We had planned to put a sidebar in the book's introduction specifically addressing this, but when it came time to put the book together, I forgot. Instead, we've included the intended sidebar in the bestiary of Pathfinder AP #108, in which there's another genderless angel presented.
We debated back and forth about how best to represent genderless characters in this book, and ultimately "it" was not a pronoun we were comfortable using. As often as possible, we tried to phrase sentences so that there weren't too many "they"s, but we didn't catch them all. As we become more accustomed to using the singular they in future products, this will likely smooth out. But believe me, it was really hard for a building full of English grammar wonks to use the singular they, but I believe we made the right call and did the best we could considering English as a language doesn't provide a widely accepted genderless pronoun to use in place of he or she.
A deity's power in the Pathfinder campaign setting is not related to the number of active worshipers it has. In the case of the Ancient Osirian gods, their attention has moved on to other worlds, but they can still grant spells to those who worship them on Golarion in the same way a worshiper of Cayden Cailean would still get spells if they were on a distant planet.
Amber is one of those freelancers who I'm always happy to see at Cons, even though we rarely have time to chat beyond simple pleasantries. She's someone whose work I've admired for years, and with whom I'm sad that I haven't had the opportunity to work on projects I've developed more. She's also strong and will get through this, but it's s+&&ty that she has to go through it at all.
Sending you the best, Amber!
Oh no, he's on to us!
Steven Schopmeyer wrote:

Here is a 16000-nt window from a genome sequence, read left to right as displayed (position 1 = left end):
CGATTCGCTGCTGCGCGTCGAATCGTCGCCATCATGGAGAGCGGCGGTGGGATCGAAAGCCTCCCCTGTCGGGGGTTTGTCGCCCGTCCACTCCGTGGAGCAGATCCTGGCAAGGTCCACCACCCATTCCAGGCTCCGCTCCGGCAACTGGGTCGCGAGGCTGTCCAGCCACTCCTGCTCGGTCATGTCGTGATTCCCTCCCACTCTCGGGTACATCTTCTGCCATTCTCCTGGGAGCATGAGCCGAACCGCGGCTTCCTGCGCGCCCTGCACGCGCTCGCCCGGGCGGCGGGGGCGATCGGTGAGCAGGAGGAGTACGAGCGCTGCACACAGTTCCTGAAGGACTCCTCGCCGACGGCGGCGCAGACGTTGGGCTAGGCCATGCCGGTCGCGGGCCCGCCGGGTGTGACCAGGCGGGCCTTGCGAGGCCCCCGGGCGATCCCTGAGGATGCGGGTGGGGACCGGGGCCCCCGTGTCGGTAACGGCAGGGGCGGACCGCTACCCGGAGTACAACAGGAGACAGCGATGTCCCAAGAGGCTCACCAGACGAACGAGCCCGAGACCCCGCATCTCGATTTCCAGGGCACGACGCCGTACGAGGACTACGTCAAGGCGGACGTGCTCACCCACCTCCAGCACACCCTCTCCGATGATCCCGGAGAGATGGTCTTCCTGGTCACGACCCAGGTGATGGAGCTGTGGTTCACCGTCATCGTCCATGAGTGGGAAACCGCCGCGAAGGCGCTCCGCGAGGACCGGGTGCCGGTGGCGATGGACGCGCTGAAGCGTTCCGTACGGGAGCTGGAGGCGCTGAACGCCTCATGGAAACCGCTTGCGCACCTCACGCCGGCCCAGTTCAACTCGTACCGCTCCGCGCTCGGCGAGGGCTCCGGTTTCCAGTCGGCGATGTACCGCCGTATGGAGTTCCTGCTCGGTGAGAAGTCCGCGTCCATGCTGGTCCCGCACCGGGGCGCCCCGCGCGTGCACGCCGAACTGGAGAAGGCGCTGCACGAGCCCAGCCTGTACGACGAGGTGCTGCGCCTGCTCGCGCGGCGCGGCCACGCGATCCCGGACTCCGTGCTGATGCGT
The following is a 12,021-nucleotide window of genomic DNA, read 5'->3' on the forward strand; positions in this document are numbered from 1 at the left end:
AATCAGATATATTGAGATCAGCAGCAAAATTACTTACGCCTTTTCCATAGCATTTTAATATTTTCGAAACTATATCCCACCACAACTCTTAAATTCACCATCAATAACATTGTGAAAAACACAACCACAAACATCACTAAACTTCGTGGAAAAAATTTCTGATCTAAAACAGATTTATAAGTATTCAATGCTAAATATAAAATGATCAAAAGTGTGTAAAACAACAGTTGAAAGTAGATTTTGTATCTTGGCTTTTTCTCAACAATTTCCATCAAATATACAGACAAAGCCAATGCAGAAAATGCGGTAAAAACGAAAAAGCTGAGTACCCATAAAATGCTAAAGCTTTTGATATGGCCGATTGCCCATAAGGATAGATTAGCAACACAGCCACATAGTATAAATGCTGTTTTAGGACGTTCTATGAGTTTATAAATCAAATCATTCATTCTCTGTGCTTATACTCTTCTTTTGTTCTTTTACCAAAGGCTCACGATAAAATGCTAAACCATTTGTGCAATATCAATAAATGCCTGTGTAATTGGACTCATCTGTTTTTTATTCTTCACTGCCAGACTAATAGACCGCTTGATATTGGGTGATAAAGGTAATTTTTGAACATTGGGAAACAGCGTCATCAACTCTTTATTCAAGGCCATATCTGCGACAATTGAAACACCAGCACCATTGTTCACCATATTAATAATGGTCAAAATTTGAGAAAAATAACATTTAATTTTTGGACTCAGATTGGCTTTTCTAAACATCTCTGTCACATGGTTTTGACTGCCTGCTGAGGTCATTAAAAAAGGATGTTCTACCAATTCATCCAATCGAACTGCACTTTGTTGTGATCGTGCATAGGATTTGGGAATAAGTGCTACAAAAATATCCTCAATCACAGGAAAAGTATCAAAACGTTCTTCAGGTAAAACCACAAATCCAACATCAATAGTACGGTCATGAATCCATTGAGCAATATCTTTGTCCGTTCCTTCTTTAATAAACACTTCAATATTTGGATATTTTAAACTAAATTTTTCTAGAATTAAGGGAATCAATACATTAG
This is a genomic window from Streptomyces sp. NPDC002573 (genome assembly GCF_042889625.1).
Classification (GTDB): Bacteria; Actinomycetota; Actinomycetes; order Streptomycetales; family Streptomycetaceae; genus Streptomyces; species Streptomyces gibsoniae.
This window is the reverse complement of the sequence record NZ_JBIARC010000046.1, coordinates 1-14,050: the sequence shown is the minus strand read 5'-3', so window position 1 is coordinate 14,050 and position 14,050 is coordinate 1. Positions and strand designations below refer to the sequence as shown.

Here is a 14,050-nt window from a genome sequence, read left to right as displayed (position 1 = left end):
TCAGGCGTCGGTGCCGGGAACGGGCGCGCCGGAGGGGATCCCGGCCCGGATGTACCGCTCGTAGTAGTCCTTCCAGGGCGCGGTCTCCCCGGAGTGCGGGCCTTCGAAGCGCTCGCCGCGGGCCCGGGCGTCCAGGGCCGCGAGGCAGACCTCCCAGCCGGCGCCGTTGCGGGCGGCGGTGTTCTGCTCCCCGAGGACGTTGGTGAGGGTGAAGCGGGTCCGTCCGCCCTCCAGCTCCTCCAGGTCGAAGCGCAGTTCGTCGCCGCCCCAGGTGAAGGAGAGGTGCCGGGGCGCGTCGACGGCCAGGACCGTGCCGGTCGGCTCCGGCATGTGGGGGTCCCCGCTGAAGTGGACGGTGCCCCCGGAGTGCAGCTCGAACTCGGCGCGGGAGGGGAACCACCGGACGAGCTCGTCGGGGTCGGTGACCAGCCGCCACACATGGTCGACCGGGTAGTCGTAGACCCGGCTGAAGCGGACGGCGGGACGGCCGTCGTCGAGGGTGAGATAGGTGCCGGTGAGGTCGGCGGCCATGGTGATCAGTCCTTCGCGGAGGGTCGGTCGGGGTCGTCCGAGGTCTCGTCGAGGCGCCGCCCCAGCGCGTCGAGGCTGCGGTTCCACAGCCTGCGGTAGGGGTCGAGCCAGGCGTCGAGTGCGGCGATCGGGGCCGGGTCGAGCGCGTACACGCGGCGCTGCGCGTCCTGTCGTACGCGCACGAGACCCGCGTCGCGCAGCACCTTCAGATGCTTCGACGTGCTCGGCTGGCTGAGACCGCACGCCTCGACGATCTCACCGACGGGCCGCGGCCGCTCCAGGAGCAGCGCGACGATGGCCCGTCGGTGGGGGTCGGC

Remember that when EotT was conceived, written, and released, there was no way of getting above 33 XP. There weren't sanctioned modules or adventure paths. You simply played 33 scenarios at 1 XP per adventure and then had one capstone Tier 12 series to play. The confusion and annoyance came later as a result of the campaign growing in offerings without releasing new OP-exclusive high-level content.
Hobgoblins are generally not fans of arcane magic (which they call "elf magic"), so the lack of arcane spellcasters in Dhucharg isn't out of the ordinary. They are fond of alchemy, however, so they likely have high-level alchemists who aren't specifically listed in the city filling that gap within their society. On the whole, an army's strength is based on its size and armaments, both of which Dhucharg (and Kaoling on the larger scale) have very well covered. Even in a major military undertaking like the Mendevian Crusade most of the military consists of mundane fighters rather than spellcasters, with clerics and paladins far more common than wizards or sorcerers. Kaoling would only really be at a magical disadvantage from an attack by an extremely magical society, like Nex, but they're not really interested in waging a war on the other side of the world.
The only problem with this book coming out is that there is very little chance of a hardcover book of the planes coming out anytime soon.
That's false causation, Mr. Dragon, sir. This book is happening because we wanted to do planar stuff and there was already no change of a hardcover planar book coming anytime soon. :-)